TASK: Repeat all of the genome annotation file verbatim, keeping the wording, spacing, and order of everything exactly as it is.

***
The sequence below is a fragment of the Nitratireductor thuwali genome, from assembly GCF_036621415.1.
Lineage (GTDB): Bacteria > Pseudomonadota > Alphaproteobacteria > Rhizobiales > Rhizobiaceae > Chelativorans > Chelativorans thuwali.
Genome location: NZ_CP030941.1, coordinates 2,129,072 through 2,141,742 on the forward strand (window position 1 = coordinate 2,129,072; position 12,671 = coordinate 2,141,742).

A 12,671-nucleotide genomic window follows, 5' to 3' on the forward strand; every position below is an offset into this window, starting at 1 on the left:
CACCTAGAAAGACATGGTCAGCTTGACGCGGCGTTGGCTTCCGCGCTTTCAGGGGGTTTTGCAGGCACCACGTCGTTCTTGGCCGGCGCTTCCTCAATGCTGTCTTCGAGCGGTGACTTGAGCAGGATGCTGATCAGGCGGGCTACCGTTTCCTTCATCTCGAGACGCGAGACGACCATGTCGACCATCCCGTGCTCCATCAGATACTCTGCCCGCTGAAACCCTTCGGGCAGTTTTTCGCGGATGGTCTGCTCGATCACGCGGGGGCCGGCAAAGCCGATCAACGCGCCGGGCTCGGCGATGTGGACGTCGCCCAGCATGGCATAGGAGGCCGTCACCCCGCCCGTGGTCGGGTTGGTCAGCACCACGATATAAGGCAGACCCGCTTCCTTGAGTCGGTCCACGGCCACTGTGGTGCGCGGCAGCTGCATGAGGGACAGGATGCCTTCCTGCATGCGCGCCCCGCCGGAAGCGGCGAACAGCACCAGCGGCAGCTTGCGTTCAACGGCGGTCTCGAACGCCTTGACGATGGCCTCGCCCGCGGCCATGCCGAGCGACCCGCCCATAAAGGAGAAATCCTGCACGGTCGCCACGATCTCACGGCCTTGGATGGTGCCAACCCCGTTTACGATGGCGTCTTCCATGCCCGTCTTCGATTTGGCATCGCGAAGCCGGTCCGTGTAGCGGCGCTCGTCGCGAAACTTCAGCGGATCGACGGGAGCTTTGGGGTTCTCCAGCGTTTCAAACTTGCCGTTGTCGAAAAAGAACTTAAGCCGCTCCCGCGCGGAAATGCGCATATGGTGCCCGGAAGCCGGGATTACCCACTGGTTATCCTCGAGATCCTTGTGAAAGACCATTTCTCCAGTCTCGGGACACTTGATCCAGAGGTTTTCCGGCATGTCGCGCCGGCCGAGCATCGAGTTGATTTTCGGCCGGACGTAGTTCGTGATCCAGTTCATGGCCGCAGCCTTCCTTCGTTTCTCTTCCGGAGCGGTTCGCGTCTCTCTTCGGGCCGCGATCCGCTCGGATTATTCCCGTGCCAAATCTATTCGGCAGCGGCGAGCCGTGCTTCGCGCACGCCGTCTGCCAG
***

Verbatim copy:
The sequence below is a fragment of the Nitratireductor thuwali genome, from assembly GCF_036621415.1.
Lineage (GTDB): Bacteria > Pseudomonadota > Alphaproteobacteria > Rhizobiales > Rhizobiaceae > Chelativorans > Chelativorans thuwali.
Genome location: NZ_CP030941.1, coordinates 2,129,072 through 2,141,742 on the forward strand (window position 1 = coordinate 2,129,072; position 12,671 = coordinate 2,141,742).

A 12,671-nucleotide genomic window follows, 5' to 3' on the forward strand; every position below is an offset into this window, starting at 1 on the left:
CACCTAGAAAGACATGGTCAGCTTGACGCGGCGTTGGCTTCCGCGCTTTCAGGGGGTTTTGCAGGCACCACGTCGTTCTTGGCCGGCGCTTCCTCAATGCTGTCTTCGAGCGGTGACTTGAGCAGGATGCTGATCAGGCGGGCTACCGTTTCCTTCATCTCGAGACGCGAGACGACCATGTCGACCATCCCGTGCTCCATCAGATACTCTGCCCGCTGAAACCCTTCGGGCAGTTTTTCGCGGATGGTCTGCTCGATCACGCGGGGGCCGGCAAAGCCGATCAACGCGCCGGGCTCGGCGATGTGGACGTCGCCCAGCATGGCATAGGAGGCCGTCACCCCGCCCGTGGTCGGGTTGGTCAGCACCACGATATAAGGCAGACCCGCTTCCTTGAGTCGGTCCACGGCCACTGTGGTGCGCGGCAGCTGCATGAGGGACAGGATGCCTTCCTGCATGCGCGCCCCGCCGGAAGCGGCGAACAGCACCAGCGGCAGCTTGCGTTCAACGGCGGTCTCGAACGCCTTGACGATGGCCTCGCCCGCGGCCATGCCGAGCGACCCGCCCATAAAGGAGAAATCCTGCACGGTCGCCACGATCTCACGGCCTTGGATGGTGCCAACCCCGTTTACGATGGCGTCTTCCATGCCCGTCTTCGATTTGGCATCGCGAAGCCGGTCCGTGTAGCGGCGCTCGTCGCGAAACTTCAGCGGATCGACGGGAGCTTTGGGGTTCTCCAGCGTTTCAAACTTGCCGTTGTCGAAAAAGAACTTAAGCCGCTCCCGCGCGGAAATGCGCATATGGTGCCCGGAAGCCGGGATTACCCACTGGTTATCCTCGAGATCCTTGTGAAAGACCATTTCTCCAGTCTCGGGACACTTGATCCAGAGGTTTTCCGGCATGTCGCGCCGGCCGAGCATCGAGTTGATTTTCGGCCGGACGTAGTTCGTGATCCAGTTCATGGCCGCAGCCTTCCTTCGTTTCTCTTCCGGAGCGGTTCGCGTCTCTCTTCGGGCCGCGATCCGCTCGGATTATTCCCGTGCCAAATCTATTCGGCAGCGGCGAGCCGTGCTTCGCGCACGCCGTCTGCCAG